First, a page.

“Did you like it?”

“It was.” Jason clears his throat. “The mountains were amazing. Better than anything I’d ever seen on TV.”

That’s not what he was going to say at all.


When Dick does a handstand on the kitchen counter and breaks an overhead light on the way back down Jason snaps, grabs him by the scruff of his neck, drags him back across town to the tower, makes Tim let them into a place called the Bunker, and locks him in the gym.

Dick’s ecstatic.


When he comes out, Batman and Cass are waiting for him. Cass is smiling; Batman looks like he’s just been talked into agreeing to something he thinks is dumb but Dick will think is awesome and has no idea how he got to this point.


“And I thought he talked a lot when he was Batman,” says Damian, disgusted.

“You get used to it,” says Tim, grinning.

“You never knew him when he was Robin.”

“No, but Nightwing wasn’t too different. I mean, he was more grown up and better at it. But the talking – yeah. I guess you never really saw that.”

Damian sighs. It’s a long-suffering, put-upon sound – the sigh of a boy with an irrepressible younger sibling who can’t keep out of trouble and who insists on dragging his big brother into it every time.

Tim remembers Dick heaving that sigh at him, sometimes, to tease.

“He’s ruining my reputation,” Damian says gloomily.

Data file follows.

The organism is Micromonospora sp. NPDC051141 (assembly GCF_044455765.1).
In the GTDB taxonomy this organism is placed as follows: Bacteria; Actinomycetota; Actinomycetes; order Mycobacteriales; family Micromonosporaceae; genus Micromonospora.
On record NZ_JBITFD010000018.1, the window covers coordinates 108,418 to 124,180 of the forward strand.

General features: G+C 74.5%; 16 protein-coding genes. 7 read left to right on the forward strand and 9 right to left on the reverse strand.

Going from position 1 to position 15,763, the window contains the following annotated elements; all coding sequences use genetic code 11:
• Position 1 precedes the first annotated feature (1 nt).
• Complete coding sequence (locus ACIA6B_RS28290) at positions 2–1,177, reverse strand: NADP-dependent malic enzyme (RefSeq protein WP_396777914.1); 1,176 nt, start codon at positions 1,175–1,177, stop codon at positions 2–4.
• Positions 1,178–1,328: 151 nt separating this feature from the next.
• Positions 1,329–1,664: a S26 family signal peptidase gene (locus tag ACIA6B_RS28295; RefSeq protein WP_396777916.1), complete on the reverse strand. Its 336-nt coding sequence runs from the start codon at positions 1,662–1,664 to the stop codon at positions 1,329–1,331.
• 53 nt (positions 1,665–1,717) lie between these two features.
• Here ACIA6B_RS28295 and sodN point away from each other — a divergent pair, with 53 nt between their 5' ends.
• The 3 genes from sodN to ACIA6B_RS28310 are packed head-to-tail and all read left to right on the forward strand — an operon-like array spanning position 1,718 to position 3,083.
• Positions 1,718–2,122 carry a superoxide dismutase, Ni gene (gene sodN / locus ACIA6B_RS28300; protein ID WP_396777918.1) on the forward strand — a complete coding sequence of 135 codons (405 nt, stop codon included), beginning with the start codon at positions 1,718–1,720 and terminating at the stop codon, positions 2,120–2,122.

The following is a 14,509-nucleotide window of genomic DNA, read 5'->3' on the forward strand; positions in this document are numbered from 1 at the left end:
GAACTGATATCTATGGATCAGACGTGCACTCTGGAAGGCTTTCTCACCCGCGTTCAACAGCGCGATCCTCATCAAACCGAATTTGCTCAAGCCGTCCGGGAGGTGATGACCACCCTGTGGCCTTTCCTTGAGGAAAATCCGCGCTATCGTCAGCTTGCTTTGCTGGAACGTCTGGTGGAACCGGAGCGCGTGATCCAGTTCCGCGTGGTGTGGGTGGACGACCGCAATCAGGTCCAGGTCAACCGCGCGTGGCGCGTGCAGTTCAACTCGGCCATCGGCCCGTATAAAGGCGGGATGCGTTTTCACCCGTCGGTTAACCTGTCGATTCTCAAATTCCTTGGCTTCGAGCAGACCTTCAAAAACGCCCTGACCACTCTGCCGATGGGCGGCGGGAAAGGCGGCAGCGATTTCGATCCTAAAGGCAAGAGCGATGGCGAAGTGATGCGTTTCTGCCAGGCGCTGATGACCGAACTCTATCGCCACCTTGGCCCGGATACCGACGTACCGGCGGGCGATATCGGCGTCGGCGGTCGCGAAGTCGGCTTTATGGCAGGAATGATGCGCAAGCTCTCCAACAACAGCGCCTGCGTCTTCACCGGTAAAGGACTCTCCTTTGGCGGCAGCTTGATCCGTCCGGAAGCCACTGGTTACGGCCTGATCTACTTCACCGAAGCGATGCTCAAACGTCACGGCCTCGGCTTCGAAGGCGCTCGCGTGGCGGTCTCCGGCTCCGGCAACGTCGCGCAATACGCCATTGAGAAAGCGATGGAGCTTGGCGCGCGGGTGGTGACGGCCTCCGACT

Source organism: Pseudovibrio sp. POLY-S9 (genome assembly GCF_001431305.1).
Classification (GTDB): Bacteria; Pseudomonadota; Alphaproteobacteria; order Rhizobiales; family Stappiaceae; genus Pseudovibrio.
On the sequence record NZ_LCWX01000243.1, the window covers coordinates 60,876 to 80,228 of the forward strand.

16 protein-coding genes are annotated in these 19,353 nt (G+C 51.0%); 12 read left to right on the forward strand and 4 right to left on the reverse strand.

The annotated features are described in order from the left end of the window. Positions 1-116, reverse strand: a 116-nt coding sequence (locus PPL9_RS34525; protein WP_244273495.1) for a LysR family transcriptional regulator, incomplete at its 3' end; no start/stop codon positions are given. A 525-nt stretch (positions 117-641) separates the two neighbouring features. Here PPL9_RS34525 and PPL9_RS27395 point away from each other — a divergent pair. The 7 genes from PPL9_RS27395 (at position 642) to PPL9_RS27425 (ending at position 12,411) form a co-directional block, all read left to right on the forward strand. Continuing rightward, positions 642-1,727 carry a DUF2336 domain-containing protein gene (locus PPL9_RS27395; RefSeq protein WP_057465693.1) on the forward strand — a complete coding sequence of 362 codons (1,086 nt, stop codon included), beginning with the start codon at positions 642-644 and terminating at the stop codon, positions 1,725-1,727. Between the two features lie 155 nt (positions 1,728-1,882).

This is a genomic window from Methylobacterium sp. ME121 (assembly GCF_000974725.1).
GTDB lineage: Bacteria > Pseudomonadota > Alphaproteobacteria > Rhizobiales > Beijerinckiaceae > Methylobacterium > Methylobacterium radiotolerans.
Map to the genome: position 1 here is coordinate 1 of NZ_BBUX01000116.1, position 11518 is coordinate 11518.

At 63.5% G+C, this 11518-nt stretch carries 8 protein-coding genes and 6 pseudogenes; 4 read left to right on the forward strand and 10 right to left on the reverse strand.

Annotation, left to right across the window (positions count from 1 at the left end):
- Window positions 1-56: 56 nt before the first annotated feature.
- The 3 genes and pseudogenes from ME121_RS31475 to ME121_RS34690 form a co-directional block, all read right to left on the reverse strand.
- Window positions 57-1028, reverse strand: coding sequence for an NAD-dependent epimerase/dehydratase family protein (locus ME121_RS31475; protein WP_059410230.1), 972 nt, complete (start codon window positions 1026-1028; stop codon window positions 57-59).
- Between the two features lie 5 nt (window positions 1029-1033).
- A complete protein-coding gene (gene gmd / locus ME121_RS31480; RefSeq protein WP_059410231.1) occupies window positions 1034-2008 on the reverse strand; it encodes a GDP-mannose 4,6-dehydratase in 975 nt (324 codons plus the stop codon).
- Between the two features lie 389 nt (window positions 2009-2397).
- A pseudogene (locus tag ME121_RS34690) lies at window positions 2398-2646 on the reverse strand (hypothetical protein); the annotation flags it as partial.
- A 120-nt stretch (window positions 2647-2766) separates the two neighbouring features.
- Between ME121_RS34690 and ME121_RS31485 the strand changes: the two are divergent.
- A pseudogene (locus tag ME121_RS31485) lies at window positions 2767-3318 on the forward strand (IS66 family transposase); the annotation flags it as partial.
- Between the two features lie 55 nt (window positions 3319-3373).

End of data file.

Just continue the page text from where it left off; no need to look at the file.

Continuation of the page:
“He kind of is, isn’t he,” says Jason, leaning over the back of Tim’s chair and fiddling with his cigarettes.

“Don’t you dare get ash in my hair,” says Tim.

Jason lights up over the top of his head.

“He could at least have worn his own uniform,” Damian adds.

“Just count yourself lucky he didn’t hug the Commissioner,” says Tim.

Jason coughs on a lungful of smoke, trying not to laugh.


They’ve only been out for less than two hours and Robin has not yet stopped laughing except to talk. And complain about the boots.

“They’re too heavy!”

“Take it up with your brother,” says Batman unsympathetically. He’s trying not to smile.

“You’re the one who’s not letting me wear my own costume,” says Robin, disgusted.

“Count yourself lucky I let you come at all.”

“Yeahhhhhh, yeah. That’s your I’m enjoying this face, you know.”

“How can you tell?” Batgirl asks over the commlink they gave him. “He’s wearing a cowl.”

“How can I tell?” says Robin. “I’m Robin. It’s my job to tell.”

He turns a cartwheel along a parapet, whistling the opening bars of the Oo-de-lally song from the Robin Hood cartoon.

“You’re supposed to be keeping out of sight,” says Batman sternly.

“I am out of sight. I’m twenty stories above ground.”


“Stick in the mud! I haven’t even made a single pun all night.”

“I’m sure that’ll change at the earliest opportunity.”

“Oh man,” says Batgirl. “This whole conversation. This is bliss.”

“I bet you didn’t have to wear the clunky combat boots when you were Robin,” says Robin.

There’s a ringing silence. Uh-oh. What did he say?

“I did get a really neat skirt,” says Batgirl at last.

“Skirts!” says Robin. “Meh. I like your leg-holster-thing.”

He only just hears her chuckle over the comms. “Thanks.”

“And all the purple.”

“Eggplant,” says Batman, amused.

“He remembers!” says Batgirl, mock-shocked. Or maybe not so mock. Robin’s not sure. He sniggers just the same.

“Purple’s memorable.”